Video | Business Headlines | Internet | Science | Scientific Ethics | Technology | Search

 

ERMA's statement of intent shows darker side of GE


ERMA's statement of intent shows darker side of GE 'cost-cutting' agenda.

ERMA's new Statement of Intent heralds changes to the Hazardous Substances and New Organisms Act (HSNO) that suggest priority is being given to "managing costs" rather than maximising bio-security.

The document adds to concerns that latest round of MfE consultations "Implementing changes to the HSNO Act in relation to New Organisms" are a farce and will further erode the quality of risk assessment and protection of the country's environment.

"The strategy appears to be changing the Act to support a GE -release agenda. Given the lack of scientific data for ERMA's "risk assessments" it is a misuse of the regulatory process" says Claire Bleakley, from GE-Free NZ ( in food and environment).

ERMA's focus on the monetary cost of approving field tests and releases relates in part to dealing with the many public submissions (on average over 90%) opposing the use of GE in food and environment. The intense interest and concern being expressed by the public from scientists to mothers shows that the Government is being hasty in trying to push through a technology that is riddled with failures and inconsistencies.

Evidence on adverse effects from GMO's reviewed by the Royal Commission have yet to undergo further investigation. The knowledge gap includes studies by Dr Puzstai and Dr.Ewan (health), Mae Wan Ho and Professor Cummins (horizontal gene transfer, (HGT)) and the impact on farmers who have lost their livelihoods from pollen contamination, poor segregation and reduced crop yields. Yet, ERMA hopes to educate the public in such a way that applications become routine and are always approved (Part V (HSNO)) .

"Public education is vital, but it is difficult to see what information ERMA will use for its public education programme in hope of routinely approving Part V of the Act," says Ms Bleakley. "Their agenda seems to be to approve all GM applications rather than protect NZ from risks," she says.

"This totalitarian bow to the creators of New Organisms disregards the reason that ERMA was set up in the first place. Only now is the ESR doing limited soil studies into effects of GE on bacterial populations and these results will take another three years before we know the outcome, Despite this the push for release continues."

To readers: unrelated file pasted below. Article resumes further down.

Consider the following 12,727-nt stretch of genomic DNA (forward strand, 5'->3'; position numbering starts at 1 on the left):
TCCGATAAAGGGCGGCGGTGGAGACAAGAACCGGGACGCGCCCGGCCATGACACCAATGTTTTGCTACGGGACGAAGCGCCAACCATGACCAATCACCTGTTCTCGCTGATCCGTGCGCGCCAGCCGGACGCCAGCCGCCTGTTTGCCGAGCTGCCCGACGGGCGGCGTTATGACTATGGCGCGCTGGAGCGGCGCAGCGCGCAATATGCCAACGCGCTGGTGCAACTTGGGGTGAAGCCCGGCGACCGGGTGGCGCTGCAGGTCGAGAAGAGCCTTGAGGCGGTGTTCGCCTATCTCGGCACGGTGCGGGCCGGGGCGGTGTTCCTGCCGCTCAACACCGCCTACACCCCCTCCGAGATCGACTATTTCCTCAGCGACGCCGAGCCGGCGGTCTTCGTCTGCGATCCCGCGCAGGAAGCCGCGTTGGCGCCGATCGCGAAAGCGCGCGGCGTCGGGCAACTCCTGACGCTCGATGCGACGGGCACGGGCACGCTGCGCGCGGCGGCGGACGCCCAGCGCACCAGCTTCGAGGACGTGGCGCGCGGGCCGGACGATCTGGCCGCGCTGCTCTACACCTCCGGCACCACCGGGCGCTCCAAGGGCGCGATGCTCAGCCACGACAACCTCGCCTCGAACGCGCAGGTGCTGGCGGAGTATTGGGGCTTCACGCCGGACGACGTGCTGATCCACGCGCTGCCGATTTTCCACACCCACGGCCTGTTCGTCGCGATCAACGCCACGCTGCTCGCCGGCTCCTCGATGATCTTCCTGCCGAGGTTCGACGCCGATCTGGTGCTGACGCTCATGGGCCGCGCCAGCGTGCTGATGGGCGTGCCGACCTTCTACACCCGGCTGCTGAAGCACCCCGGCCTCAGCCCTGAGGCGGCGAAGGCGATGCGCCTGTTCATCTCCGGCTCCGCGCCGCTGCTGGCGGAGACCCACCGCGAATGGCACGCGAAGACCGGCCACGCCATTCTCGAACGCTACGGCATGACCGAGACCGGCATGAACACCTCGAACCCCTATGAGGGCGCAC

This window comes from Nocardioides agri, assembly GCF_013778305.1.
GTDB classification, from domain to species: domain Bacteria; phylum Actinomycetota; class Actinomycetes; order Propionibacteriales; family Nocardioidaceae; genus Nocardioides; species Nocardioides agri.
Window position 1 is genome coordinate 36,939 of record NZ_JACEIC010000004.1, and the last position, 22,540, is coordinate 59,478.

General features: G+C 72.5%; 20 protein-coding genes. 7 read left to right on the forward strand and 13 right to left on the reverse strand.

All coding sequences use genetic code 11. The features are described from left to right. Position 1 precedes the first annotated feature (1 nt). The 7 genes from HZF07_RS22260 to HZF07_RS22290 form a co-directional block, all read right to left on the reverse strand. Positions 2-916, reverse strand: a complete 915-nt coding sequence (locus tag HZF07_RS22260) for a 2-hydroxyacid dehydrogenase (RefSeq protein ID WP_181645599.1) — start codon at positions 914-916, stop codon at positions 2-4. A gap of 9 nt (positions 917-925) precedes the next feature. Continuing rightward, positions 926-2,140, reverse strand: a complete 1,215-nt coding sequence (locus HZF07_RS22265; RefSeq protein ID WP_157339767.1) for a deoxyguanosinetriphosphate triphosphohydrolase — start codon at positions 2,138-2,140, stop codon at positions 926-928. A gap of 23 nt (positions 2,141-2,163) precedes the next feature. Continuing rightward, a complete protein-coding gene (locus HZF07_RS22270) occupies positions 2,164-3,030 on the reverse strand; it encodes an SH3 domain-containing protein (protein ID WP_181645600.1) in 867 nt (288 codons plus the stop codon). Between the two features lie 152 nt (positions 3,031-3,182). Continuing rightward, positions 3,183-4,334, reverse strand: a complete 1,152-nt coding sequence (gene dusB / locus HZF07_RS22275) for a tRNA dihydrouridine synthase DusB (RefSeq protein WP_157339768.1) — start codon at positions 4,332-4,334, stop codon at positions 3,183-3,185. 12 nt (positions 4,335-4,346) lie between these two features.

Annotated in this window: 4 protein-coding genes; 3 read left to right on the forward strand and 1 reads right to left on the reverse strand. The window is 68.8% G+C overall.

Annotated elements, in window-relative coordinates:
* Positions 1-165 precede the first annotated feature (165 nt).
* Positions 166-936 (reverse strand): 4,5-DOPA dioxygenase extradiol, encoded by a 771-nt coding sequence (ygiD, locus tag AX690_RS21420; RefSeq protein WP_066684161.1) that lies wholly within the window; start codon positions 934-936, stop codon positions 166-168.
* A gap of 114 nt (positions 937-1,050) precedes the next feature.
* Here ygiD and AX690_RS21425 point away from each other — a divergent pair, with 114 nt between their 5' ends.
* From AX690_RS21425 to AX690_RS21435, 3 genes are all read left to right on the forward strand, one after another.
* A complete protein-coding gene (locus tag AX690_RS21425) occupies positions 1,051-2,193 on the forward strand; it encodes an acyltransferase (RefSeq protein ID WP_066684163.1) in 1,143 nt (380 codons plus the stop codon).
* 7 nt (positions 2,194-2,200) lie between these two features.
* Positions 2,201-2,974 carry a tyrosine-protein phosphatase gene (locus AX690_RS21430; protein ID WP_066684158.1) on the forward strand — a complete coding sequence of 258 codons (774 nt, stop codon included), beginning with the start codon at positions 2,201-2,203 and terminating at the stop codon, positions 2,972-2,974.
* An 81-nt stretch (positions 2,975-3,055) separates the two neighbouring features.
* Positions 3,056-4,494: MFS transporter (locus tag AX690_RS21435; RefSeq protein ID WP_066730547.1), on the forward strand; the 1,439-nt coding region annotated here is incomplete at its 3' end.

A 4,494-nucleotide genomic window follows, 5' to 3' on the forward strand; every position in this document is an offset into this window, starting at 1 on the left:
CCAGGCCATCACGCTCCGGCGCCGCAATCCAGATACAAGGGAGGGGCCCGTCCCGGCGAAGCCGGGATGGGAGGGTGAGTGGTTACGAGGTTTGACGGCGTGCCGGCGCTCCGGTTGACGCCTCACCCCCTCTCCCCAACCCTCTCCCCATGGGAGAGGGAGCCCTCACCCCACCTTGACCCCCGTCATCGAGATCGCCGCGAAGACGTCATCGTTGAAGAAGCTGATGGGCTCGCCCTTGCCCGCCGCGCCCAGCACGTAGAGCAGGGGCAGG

The lack of safety data for risk assessment is one reason why insurance companies are refusing to indemnify GE products, and raises questions about whether ERMA itself should seek liability insurance to cover "risk management" decisions based on insufficient data.

© Scoop Media

 
 
 
Business Headlines | Sci-Tech Headlines

 

Retail: International Websites To Pay GST

New rules would be aimed at imported goods valued at or below $1,000. Customs would retain responsibility for collecting GST on imported parcels valued more than $1,000. More>>

ALSO:

High-Level Advice: PM’s Business Advisory Council Membership Announced

The Prime Minister’s Business Advisory Council brings together a mix of experts, six women and seven men with small to large business experience, from across New Zealand, to provide advice. More>>

ALSO:

Improving: Report Shows New Zealand Air Quality 'Good'

Our air 2018, produced by the Ministry for the Environment and Stats NZ, shows that while some previously known issues persist, progress has been made and levels of some pollutants are declining. More>>

ALSO:

Greenpeace: Govt Extends OMV Exploration Permit

The Government has just granted oil giant OMV a two-year extension to drill in the Great South Basin, despite issuing a ban on new oil and gas exploration permits in April. More>>

ALSO:

Collective Bargaining For Contractors: Working Group's Model For Screen Sector

A recommended model to allow collective bargaining for contractors in the screen sector has today been unveiled by the Government-convened Film Industry Working Group. More>>

ALSO:

Kauri Dieback: DOC Closing Tracks To Protect Trees

The Department of Conservation will close 21 tracks across kauri land to help prevent the spread of kauri dieback. An additional 10 tracks will also be partially closed and the open sections upgraded... More>>